Back in 2009, the Sci Fi Channel changed its name with the goal of reaching a larger audience. Network president Dave Howe said in 2009, “But we’re more than just space and aliens and the future – the three things most people think of when they think of ‘sci fi.’ What this does is hopefully give us the best of both worlds. You keep the heritage, but also open up to a broader range of content.”
Syfy kept the heritage by ending ‘Battlestar Galactica’ and ‘Stargate Atlantis’ in 2009, by cancelling ‘Caprica’ before people could find it, and by recently cancelling ‘Stargate Universe’ and ‘Eureka.’ The name change allowed the network to replace traditional sci-fi programs with broader shows like ‘Warehouse 13’ and ‘Alphas.’ To reach an even larger audience, Syfy aired wrestling and reality paranormal shows like ‘Ghost Hunters’ and ‘Paranormal Witness.’
Did the name change work? Yes. According to a recent press release, 2011 will be Syfy’s most watched year, having an average viewership of 1.33 million, which is up 10% from 2010. The network rose 5% in adults 18-49 (the coveted advertising group), 1% in adults 25-54, 14% in adults 18-34, 21% in male adults 18-34, and 7% in female adults 18-34. With a growing young audience, Syfy will be determined to stick with what works because a growing young adult audience will make the network attractive to advertisers. Although the network gets revenue from cable subscribers, as a basic cable channel, Syfy needs advertising dollars to be viable and keep programs on the air.
And Syfy knows what works for them, which is why the network has hired five executives for its expanding reality department. As reported by THR, Robyn Lattaker-Johnson, Wayne Sampson, and Colin Whelan are the new vice presidents of alternative programming, and Tori Socha and Andrew Whitney are the new directors of Syfy’s unscripted department. According to the department’s senior vice president, Tim Krubsack, the five new hires are needed because Syfy “will be launching a record number of unscripted series in 2012. With their diverse experiences, creative sensibilities and stellar accomplishments, these five very gifted executives will play a key role in shaping that programming expansion and the continuing growth of the Syfy brand.”
I have stated before that Syfy is like any other network, and this move proves it. The executives at the NBCUniversal-owned network make decisions based on the bottom line just like every other executive in Hollywood. Syfy cancelled ‘Eureka’ because the show was not profitable enough, not because of ratings. Reality programs are cheap to make (small cast, small crews, and a small production staff), but cost is not the only factor. People watch Syfy’s reality shows. Good ratings mean Syfy can charge advertisers more money to air commercials during the shows. Low production costs with money coming in from advertisers equals a good profit for Syfy.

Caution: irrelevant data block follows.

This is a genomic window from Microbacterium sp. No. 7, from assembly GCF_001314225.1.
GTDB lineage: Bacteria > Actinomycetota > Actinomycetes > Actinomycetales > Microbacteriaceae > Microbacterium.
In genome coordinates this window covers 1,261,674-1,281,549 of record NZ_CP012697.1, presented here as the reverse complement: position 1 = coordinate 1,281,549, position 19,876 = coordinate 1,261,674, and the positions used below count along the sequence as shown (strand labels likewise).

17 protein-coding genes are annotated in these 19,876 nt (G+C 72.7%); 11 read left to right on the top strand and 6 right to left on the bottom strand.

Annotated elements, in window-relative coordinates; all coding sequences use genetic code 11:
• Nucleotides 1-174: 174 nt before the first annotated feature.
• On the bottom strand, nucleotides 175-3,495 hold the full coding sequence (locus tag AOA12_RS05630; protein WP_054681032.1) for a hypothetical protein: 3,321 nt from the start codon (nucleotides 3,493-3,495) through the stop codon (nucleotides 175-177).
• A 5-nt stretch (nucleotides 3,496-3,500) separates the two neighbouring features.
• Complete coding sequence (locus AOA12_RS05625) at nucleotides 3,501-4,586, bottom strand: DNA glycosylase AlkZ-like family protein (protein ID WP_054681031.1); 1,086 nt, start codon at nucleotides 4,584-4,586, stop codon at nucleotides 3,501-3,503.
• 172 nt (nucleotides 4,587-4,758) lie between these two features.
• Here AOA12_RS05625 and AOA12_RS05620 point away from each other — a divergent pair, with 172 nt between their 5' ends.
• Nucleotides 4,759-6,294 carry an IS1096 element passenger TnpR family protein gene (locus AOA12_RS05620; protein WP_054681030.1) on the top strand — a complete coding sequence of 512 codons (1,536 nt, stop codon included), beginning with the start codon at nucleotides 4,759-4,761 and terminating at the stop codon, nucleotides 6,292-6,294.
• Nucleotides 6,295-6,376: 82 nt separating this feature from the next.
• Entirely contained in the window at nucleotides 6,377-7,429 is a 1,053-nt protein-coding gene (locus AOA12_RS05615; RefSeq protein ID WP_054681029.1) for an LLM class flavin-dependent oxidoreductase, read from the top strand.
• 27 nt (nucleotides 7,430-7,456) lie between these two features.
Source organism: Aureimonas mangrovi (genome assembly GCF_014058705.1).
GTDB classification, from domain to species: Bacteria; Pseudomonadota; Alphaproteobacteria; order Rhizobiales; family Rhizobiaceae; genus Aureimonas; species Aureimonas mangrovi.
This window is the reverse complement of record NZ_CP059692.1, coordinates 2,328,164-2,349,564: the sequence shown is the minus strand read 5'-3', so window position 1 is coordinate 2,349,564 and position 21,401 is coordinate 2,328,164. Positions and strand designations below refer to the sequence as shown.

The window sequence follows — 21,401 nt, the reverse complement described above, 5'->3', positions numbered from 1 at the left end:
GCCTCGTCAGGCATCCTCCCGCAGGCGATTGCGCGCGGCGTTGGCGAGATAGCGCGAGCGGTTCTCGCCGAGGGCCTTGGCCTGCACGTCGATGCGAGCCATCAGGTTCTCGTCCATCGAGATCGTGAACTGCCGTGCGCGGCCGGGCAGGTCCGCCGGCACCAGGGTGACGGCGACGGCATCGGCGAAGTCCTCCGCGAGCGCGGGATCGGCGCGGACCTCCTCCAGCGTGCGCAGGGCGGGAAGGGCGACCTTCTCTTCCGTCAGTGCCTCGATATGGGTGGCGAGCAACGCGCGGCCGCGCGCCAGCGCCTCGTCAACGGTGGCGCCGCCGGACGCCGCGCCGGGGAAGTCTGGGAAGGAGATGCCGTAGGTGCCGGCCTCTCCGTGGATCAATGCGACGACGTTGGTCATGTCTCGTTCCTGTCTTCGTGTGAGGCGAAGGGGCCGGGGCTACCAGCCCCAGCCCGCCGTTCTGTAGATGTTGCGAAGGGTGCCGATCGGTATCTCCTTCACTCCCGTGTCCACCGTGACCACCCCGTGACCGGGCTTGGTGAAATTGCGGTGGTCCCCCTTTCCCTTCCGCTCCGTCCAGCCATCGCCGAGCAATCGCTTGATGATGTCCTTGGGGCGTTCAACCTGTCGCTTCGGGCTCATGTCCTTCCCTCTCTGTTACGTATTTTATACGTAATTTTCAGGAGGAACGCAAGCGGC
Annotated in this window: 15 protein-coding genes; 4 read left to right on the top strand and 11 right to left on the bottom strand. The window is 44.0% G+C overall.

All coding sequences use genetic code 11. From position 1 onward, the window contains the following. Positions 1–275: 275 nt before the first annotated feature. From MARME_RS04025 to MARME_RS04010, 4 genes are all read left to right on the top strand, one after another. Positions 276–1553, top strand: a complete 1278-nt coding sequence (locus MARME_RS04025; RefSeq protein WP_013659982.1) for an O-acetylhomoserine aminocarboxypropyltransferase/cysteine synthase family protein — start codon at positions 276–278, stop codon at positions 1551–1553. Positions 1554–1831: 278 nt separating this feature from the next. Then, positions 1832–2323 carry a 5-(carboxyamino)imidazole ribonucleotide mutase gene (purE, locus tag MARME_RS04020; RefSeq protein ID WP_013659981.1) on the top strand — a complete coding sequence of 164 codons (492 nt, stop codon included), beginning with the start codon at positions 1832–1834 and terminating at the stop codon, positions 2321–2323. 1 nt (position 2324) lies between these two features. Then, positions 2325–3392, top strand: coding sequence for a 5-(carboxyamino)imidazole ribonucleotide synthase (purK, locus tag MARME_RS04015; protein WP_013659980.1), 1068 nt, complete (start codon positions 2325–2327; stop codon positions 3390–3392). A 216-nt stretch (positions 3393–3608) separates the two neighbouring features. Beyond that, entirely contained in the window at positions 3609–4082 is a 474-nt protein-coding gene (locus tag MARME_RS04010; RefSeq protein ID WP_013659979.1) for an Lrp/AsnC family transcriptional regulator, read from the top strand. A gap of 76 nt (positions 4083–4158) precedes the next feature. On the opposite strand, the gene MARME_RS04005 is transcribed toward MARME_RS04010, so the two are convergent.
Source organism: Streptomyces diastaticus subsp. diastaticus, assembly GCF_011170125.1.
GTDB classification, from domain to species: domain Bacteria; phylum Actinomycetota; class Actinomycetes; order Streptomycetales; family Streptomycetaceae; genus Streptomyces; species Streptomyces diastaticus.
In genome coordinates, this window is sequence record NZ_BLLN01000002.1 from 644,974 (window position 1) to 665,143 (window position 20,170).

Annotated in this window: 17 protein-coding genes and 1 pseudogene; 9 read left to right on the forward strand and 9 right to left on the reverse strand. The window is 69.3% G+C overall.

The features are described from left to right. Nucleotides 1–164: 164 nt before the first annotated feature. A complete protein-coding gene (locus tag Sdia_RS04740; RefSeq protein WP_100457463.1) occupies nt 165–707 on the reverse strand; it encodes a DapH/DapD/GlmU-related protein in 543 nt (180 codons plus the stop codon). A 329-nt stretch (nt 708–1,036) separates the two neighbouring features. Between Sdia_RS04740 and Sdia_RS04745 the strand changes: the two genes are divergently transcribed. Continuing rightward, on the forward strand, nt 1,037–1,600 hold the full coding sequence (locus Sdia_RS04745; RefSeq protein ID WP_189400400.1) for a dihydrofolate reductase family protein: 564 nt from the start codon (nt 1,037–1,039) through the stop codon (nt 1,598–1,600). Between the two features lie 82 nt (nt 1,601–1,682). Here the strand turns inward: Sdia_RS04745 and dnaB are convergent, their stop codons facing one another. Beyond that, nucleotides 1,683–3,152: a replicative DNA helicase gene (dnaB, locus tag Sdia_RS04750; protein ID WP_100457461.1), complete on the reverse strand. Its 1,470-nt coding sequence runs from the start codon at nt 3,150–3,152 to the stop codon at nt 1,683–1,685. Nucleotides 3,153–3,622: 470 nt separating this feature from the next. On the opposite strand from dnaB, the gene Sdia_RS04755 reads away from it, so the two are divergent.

What does this mean for people like me who tune into Syfy for original programming? This probably means not a lot of original programs are coming. Syfy’s original programming president Mark Stern did tell the ‘Pittsburgh Post-Gazette’ that ‘Battlestar Galatica: Blood and Chrome’ is still alive, but the network is “trying to figure out the economics right now.” The show is heavily dependent on virtual sets, so a lot of post-production work would be necessary for each episode. The pilot was recently completed in November 2011, and Syfy has said that the show “might” air in 2013. Also, Syfy has a few original programs in development, but with the biggest news being the increase in unscripted programs, I wonder just how many new original shows Syfy will air in the upcoming months.
I am not looking forward to more reality programs on Syfy. Can anything be done to stop Syfy from airing more unscripted shows? Yes. This is going to sound really simple, but the way to stop Syfy and any Hollywood entity from making a product is to stop consuming it. I used to work in the industry, and while my career was short, I can verify that numbers rule in Hollywood. If a product makes money, expect more of that product. If people did not watch ‘Paranormal Witness,’ then Syfy would cancel the show, but people are watching, so the network is giving its audience more. I know this is frustrating, but television is a business, a ruthless business, and Syfy makes these moves in order to survive.